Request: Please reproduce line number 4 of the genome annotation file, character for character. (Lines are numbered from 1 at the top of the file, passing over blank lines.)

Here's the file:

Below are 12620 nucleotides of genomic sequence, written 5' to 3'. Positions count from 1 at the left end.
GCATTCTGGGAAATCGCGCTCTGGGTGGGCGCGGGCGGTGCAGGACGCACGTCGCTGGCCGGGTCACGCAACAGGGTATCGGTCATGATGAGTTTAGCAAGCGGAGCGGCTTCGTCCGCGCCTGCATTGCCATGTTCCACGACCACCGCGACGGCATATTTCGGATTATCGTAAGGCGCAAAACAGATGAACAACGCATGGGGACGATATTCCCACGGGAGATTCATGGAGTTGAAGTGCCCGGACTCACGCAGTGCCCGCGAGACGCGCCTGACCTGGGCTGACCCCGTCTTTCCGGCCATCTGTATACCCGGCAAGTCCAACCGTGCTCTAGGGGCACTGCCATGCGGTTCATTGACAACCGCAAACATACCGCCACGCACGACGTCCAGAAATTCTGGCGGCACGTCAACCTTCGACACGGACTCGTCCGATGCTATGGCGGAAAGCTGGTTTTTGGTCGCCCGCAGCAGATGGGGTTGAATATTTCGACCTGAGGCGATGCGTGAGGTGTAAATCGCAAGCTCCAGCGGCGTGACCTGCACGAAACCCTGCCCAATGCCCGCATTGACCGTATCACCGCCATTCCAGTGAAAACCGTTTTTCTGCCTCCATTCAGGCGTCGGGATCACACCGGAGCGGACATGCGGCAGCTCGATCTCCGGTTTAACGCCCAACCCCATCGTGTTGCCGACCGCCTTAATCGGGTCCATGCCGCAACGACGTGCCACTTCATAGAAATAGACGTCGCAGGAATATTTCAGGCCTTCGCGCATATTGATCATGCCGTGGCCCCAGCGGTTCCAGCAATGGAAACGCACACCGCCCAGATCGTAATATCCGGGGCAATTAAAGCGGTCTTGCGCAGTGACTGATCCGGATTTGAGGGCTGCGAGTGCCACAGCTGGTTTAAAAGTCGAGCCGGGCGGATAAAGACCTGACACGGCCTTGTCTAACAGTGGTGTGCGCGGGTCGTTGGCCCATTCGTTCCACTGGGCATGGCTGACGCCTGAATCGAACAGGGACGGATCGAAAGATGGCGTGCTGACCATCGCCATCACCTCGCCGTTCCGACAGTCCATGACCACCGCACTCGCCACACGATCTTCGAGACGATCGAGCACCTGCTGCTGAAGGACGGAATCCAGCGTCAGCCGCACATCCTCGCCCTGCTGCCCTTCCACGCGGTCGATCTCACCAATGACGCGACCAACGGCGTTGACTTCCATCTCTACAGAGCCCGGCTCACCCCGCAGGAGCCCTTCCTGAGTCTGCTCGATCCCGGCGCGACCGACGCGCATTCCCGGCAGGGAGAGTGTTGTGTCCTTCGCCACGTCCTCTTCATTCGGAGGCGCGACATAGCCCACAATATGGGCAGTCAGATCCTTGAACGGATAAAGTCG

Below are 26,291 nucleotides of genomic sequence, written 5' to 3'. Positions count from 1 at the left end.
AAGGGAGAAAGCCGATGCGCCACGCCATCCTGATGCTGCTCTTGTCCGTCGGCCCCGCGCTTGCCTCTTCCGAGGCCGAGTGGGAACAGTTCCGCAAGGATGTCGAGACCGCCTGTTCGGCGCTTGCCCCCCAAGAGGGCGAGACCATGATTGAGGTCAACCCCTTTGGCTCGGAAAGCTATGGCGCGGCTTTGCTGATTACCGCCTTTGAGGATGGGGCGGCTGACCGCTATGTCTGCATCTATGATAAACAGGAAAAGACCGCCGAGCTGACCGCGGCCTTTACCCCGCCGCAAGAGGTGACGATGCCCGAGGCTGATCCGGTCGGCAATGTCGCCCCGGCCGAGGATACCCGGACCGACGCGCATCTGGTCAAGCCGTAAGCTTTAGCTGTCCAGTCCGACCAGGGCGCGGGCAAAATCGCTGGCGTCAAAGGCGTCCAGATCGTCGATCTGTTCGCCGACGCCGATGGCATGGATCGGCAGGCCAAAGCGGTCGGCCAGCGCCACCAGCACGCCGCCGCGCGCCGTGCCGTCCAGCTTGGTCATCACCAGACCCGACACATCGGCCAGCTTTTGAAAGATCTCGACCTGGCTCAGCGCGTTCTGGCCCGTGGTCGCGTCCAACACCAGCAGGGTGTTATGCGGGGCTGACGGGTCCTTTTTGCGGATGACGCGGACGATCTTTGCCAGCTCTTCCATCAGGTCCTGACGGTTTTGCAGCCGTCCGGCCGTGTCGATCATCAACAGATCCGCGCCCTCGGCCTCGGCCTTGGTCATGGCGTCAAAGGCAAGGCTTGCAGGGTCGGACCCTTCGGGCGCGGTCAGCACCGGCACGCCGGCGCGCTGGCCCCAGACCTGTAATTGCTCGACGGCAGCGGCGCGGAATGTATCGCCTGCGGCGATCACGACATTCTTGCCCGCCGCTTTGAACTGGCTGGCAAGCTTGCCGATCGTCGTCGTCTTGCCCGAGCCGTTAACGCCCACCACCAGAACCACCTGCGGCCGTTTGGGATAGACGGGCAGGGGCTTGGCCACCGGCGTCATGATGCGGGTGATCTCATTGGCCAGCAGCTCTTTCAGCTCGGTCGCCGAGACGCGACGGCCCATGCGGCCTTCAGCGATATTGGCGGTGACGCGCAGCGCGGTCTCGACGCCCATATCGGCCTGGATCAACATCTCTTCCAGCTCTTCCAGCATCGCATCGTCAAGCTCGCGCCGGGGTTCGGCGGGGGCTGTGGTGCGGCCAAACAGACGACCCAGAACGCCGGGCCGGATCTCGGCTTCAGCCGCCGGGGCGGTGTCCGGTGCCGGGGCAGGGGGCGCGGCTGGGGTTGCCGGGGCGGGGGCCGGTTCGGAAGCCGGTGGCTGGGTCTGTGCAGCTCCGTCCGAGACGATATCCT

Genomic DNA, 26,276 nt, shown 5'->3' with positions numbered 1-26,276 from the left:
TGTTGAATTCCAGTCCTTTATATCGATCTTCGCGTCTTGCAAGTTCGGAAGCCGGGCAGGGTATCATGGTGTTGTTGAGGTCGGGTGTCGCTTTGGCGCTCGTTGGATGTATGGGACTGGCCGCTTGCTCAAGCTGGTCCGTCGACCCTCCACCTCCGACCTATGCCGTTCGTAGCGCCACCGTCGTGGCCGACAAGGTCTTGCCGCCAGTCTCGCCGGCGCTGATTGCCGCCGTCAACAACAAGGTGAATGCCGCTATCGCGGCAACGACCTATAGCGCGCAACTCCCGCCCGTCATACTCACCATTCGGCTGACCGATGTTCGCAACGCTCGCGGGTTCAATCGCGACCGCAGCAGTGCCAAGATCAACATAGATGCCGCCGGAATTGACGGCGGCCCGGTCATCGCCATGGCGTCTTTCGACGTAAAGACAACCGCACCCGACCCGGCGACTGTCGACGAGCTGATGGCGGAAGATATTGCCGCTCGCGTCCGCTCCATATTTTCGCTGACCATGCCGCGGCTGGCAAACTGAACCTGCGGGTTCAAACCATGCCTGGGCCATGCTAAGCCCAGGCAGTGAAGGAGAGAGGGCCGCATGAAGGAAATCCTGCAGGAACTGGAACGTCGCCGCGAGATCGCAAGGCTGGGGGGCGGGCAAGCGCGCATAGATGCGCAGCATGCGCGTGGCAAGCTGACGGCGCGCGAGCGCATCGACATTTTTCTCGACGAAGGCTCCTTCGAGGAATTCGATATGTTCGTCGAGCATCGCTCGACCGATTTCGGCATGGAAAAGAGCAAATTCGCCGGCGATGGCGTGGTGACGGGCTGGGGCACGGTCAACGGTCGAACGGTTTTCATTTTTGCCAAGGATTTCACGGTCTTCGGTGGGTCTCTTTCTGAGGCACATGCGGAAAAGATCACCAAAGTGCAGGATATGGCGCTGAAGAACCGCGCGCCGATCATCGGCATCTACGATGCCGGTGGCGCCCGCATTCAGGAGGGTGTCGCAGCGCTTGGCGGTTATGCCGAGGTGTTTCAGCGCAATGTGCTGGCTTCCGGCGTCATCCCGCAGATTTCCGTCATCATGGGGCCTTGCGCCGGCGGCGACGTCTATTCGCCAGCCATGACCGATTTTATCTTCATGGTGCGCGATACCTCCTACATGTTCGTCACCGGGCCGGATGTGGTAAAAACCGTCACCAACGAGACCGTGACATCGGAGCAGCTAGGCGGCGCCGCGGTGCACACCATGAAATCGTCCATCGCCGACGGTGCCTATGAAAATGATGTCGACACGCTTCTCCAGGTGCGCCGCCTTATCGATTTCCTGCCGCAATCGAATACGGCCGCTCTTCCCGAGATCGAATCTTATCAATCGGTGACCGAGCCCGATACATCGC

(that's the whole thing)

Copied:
AAGGGAGAAAGCCGATGCGCCACGCCATCCTGATGCTGCTCTTGTCCGTCGGCCCCGCGCTTGCCTCTTCCGAGGCCGAGTGGGAACAGTTCCGCAAGGATGTCGAGACCGCCTGTTCGGCGCTTGCCCCCCAAGAGGGCGAGACCATGATTGAGGTCAACCCCTTTGGCTCGGAAAGCTATGGCGCGGCTTTGCTGATTACCGCCTTTGAGGATGGGGCGGCTGACCGCTATGTCTGCATCTATGATAAACAGGAAAAGACCGCCGAGCTGACCGCGGCCTTTACCCCGCCGCAAGAGGTGACGATGCCCGAGGCTGATCCGGTCGGCAATGTCGCCCCGGCCGAGGATACCCGGACCGACGCGCATCTGGTCAAGCCGTAAGCTTTAGCTGTCCAGTCCGACCAGGGCGCGGGCAAAATCGCTGGCGTCAAAGGCGTCCAGATCGTCGATCTGTTCGCCGACGCCGATGGCATGGATCGGCAGGCCAAAGCGGTCGGCCAGCGCCACCAGCACGCCGCCGCGCGCCGTGCCGTCCAGCTTGGTCATCACCAGACCCGACACATCGGCCAGCTTTTGAAAGATCTCGACCTGGCTCAGCGCGTTCTGGCCCGTGGTCGCGTCCAACACCAGCAGGGTGTTATGCGGGGCTGACGGGTCCTTTTTGCGGATGACGCGGACGATCTTTGCCAGCTCTTCCATCAGGTCCTGACGGTTTTGCAGCCGTCCGGCCGTGTCGATCATCAACAGATCCGCGCCCTCGGCCTCGGCCTTGGTCATGGCGTCAAAGGCAAGGCTTGCAGGGTCGGACCCTTCGGGCGCGGTCAGCACCGGCACGCCGGCGCGCTGGCCCCAGACCTGTAATTGCTCGACGGCAGCGGCGCGGAATGTATCGCCTGCGGCGATCACGACATTCTTGCCCGCCGCTTTGAACTGGCTGGCAAGCTTGCCGATCGTCGTCGTCTTGCCCGAGCCGTTAACGCCCACCACCAGAACCACCTGCGGCCGTTTGGGATAGACGGGCAGGGGCTTGGCCACCGGCGTCATGATGCGGGTGATCTCATTGGCCAGCAGCTCTTTCAGCTCGGTCGCCGAGACGCGACGGCCCATGCGGCCTTCAGCGATATTGGCGGTGACGCGCAGCGCGGTCTCGACGCCCATATCGGCCTGGATCAACATCTCTTCCAGCTCTTCCAGCATCGCATCGTCAAGCTCGCGCCGGGGTTCGGCGGGGGCTGTGGTGCGGCCAAACAGACGACCCAGAACGCCGGGCCGGATCTCGGCTTCAGCCGCCGGGGCGGTGTCCGGTGCCGGGGCAGGGGGCGCGGCTGGGGTTGCCGGGGCGGGGGCCGGTTCGGAAGCCGGTGGCTGGGTCTGTGCAGCTCCGTCCGAGACGATATCCT